Do we trivialise inventors, inventions and Government ministers?

Q: Why is Wallace the odd one out?
A: He  is the only one who
gets to say some decent lines
A media release from the United Kingdom's Department for Business, Innovation and Skills proudly informs him that the "IPO inspires cracking ideas at innovation exhibition".  Oh, no, he groans, not another bout of Wallace and Gromit.  And oh, yes, that's just what it is.  According to the text,
Baroness Wilcox, Minster for Intellectual Property will this week launch an event to inspire innovation and educate young people about the role inventive ideas can play in every day life.

“Wallace and Gromit Presents… a World of Cracking Ideas” is an exhibition in which the famous characters will guide students through the world of innovation to discover how simple ideas can transform into life changing products. This year the exhibition comes to the Newcastle Life Science Centre and will be open from 16 April until 30 October. It is sponsored by the Intellectual Property Office (IPO) in collaboration with Aardman Animations. 
Speaking ahead of the launch, Baroness Wilcox said:
“Innovation is about being exciting, creative and fun and ultimately it can lead to financial rewards. This exhibition will really inspire the young innovators of the future. By highlighting the important role that innovation and creativity play on a day to day basis I believe that the exhibition will prove to be a huge success. 
There are some great opportunities out there for people of all ages to develop their skills and I would encourage anyone interested in finding out more to come to the exhibition and explore what is on offer.”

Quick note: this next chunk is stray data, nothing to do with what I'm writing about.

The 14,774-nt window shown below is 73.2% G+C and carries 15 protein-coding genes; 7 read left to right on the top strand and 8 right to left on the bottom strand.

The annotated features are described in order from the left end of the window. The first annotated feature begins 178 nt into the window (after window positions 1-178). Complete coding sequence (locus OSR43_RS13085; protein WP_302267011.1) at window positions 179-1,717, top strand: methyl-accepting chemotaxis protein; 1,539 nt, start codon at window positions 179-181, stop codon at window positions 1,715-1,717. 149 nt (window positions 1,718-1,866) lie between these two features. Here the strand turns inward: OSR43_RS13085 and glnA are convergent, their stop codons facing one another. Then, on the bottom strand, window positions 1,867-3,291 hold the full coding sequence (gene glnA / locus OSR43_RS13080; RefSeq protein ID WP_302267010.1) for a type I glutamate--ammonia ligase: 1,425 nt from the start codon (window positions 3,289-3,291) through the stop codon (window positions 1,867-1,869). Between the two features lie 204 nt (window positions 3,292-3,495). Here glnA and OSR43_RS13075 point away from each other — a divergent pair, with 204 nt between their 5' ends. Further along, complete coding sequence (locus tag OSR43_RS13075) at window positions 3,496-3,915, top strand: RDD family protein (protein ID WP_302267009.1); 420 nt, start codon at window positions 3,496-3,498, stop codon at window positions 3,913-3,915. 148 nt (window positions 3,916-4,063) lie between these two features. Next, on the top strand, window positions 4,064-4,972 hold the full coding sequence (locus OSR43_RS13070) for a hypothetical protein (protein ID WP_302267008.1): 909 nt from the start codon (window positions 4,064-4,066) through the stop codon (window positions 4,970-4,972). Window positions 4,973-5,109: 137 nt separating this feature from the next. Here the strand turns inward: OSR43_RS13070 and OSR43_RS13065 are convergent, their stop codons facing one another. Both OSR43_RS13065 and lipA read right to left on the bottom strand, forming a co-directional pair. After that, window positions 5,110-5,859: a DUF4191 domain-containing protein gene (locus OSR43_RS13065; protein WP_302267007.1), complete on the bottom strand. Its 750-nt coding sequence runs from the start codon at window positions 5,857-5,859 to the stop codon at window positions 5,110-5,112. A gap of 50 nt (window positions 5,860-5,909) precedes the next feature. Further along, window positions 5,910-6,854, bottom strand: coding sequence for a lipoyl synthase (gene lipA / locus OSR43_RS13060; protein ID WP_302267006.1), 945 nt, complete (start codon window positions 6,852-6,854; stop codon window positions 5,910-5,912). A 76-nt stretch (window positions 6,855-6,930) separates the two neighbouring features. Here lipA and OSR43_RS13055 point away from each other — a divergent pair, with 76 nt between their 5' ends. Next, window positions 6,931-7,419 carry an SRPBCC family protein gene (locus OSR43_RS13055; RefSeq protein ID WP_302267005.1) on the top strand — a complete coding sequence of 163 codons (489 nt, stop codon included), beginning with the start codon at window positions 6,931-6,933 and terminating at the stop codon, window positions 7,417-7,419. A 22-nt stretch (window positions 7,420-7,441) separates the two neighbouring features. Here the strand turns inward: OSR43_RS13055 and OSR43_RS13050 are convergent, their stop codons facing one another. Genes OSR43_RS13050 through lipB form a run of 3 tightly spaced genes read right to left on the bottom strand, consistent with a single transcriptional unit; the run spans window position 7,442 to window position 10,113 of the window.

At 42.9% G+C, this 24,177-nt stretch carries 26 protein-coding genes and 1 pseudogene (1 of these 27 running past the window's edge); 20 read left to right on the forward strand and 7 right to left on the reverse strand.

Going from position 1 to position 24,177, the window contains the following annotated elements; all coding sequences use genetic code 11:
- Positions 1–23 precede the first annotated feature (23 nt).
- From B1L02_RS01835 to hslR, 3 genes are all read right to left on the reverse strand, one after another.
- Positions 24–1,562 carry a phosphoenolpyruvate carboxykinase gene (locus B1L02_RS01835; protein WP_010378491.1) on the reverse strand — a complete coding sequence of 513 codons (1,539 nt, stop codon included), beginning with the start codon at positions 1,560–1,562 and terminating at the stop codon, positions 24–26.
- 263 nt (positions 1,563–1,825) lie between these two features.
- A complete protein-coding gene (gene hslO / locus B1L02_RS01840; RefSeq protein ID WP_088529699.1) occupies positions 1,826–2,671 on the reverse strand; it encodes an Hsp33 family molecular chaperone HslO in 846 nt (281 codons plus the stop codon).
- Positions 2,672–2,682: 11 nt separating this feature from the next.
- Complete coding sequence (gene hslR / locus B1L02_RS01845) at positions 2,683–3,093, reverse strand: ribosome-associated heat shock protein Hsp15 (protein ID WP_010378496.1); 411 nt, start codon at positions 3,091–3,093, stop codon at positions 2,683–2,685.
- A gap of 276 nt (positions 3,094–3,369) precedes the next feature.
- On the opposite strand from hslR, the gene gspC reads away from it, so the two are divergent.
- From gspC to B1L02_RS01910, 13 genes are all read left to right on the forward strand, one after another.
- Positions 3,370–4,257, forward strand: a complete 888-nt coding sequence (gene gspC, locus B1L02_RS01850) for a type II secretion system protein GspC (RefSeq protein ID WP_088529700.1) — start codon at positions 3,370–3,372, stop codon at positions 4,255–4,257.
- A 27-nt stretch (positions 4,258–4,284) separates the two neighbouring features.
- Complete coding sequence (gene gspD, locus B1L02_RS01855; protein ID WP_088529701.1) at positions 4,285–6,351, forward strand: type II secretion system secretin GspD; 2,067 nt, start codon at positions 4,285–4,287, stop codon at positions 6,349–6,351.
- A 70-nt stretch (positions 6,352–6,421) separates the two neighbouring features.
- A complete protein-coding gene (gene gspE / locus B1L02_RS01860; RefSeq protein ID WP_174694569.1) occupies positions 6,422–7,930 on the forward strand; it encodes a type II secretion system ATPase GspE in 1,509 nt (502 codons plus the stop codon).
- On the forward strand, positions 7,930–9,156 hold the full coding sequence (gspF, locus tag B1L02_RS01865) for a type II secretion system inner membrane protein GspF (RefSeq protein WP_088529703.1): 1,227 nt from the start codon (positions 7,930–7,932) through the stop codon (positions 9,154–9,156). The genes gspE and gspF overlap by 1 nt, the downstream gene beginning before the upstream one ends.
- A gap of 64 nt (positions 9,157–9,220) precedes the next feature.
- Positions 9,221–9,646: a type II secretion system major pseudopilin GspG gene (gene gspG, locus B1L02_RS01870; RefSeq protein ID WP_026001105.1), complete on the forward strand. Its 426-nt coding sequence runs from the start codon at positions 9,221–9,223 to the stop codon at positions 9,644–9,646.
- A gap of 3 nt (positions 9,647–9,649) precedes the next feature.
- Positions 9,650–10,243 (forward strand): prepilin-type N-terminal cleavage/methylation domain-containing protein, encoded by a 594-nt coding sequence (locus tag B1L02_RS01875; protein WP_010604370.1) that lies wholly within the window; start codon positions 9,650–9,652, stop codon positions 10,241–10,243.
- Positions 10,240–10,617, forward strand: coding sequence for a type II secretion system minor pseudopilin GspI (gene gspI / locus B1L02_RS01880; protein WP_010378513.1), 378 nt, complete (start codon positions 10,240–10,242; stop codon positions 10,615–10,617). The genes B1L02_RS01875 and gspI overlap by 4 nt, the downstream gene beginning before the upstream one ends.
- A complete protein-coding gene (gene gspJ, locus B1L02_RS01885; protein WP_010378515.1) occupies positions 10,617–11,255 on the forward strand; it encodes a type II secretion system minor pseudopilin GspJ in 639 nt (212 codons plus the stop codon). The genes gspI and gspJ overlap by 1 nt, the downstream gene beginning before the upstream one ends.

It is well known that this Kat is unhappy with the constant trivialisation of inventions and inventors and that he therefore wishes that the flames of invention could be kindled by offering children a more credible role model than W and G.  It is equally well known that this Kat wants Ministers for Intellectual Property to engage, and to be seen to engage, with their portfolio, to speak about IP with pride and with passion and to look and sound as though they really believed in its importance, rather than being stage-managed, protected from the UK's vibrant IP communities and generally being allowed to be about as proactive as cardboard cut-outs.  We've been through this all before with Baroness Morgan and David Lammie MP, and now -- with a Minister whose CV and track record suggests she has so much more to offer -- it's all happening again. We'd like to know a bit about her opinions, to share ours with her, to help and to encourage. if only we were given the chance.
Do we trivialise inventors, inventions and Government ministers? Do we trivialise inventors, inventions and Government ministers? Reviewed by Jeremy on Wednesday, April 13, 2011 Rating: 5


  1. How does it trivialise innovation - it naturally will be more light hearted and child friendly if aimed at teachers, schools, children and parents?

    Is it not important to encourage innovation and ip awareness to the next generation via popular and relevent characters that the target audience can engage with?

    The ministers quote although lacking a hard message or strong opinion, does say something that supports the information it sits within?